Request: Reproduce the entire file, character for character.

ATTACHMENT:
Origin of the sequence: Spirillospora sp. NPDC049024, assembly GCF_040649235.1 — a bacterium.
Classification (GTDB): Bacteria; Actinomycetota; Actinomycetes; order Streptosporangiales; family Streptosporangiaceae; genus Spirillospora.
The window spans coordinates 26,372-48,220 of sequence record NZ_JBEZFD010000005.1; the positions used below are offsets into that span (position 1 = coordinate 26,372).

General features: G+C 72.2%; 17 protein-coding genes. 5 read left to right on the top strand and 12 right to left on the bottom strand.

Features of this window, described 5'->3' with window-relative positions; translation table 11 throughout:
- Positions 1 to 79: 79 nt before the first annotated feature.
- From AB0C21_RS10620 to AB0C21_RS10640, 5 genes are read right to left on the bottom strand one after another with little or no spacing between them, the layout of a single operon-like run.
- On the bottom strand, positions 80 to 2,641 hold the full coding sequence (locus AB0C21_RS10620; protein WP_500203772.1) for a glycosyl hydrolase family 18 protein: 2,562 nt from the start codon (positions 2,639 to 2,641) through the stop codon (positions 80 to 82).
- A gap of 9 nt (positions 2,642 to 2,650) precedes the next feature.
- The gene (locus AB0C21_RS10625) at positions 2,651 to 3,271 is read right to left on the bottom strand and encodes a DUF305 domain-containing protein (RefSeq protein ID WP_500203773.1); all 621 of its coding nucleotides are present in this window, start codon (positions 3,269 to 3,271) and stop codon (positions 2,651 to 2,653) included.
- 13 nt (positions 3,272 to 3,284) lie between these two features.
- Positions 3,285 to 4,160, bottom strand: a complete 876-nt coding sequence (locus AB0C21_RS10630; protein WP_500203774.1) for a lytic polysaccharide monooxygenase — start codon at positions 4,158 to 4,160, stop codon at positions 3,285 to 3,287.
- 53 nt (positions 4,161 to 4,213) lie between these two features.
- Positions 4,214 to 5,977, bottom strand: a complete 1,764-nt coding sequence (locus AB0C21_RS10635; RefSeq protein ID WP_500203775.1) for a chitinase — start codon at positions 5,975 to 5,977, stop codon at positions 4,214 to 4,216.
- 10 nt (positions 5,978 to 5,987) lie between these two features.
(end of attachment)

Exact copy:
Origin of the sequence: Spirillospora sp. NPDC049024, assembly GCF_040649235.1 — a bacterium.
Classification (GTDB): Bacteria; Actinomycetota; Actinomycetes; order Streptosporangiales; family Streptosporangiaceae; genus Spirillospora.
The window spans coordinates 26,372-48,220 of sequence record NZ_JBEZFD010000005.1; the positions used below are offsets into that span (position 1 = coordinate 26,372).

General features: G+C 72.2%; 17 protein-coding genes. 5 read left to right on the top strand and 12 right to left on the bottom strand.

Features of this window, described 5'->3' with window-relative positions; translation table 11 throughout:
- Positions 1 to 79: 79 nt before the first annotated feature.
- From AB0C21_RS10620 to AB0C21_RS10640, 5 genes are read right to left on the bottom strand one after another with little or no spacing between them, the layout of a single operon-like run.
- On the bottom strand, positions 80 to 2,641 hold the full coding sequence (locus AB0C21_RS10620; protein WP_500203772.1) for a glycosyl hydrolase family 18 protein: 2,562 nt from the start codon (positions 2,639 to 2,641) through the stop codon (positions 80 to 82).
- A gap of 9 nt (positions 2,642 to 2,650) precedes the next feature.
- The gene (locus AB0C21_RS10625) at positions 2,651 to 3,271 is read right to left on the bottom strand and encodes a DUF305 domain-containing protein (RefSeq protein ID WP_500203773.1); all 621 of its coding nucleotides are present in this window, start codon (positions 3,269 to 3,271) and stop codon (positions 2,651 to 2,653) included.
- 13 nt (positions 3,272 to 3,284) lie between these two features.
- Positions 3,285 to 4,160, bottom strand: a complete 876-nt coding sequence (locus AB0C21_RS10630; protein WP_500203774.1) for a lytic polysaccharide monooxygenase — start codon at positions 4,158 to 4,160, stop codon at positions 3,285 to 3,287.
- 53 nt (positions 4,161 to 4,213) lie between these two features.
- Positions 4,214 to 5,977, bottom strand: a complete 1,764-nt coding sequence (locus AB0C21_RS10635; RefSeq protein ID WP_500203775.1) for a chitinase — start codon at positions 5,975 to 5,977, stop codon at positions 4,214 to 4,216.
- 10 nt (positions 5,978 to 5,987) lie between these two features.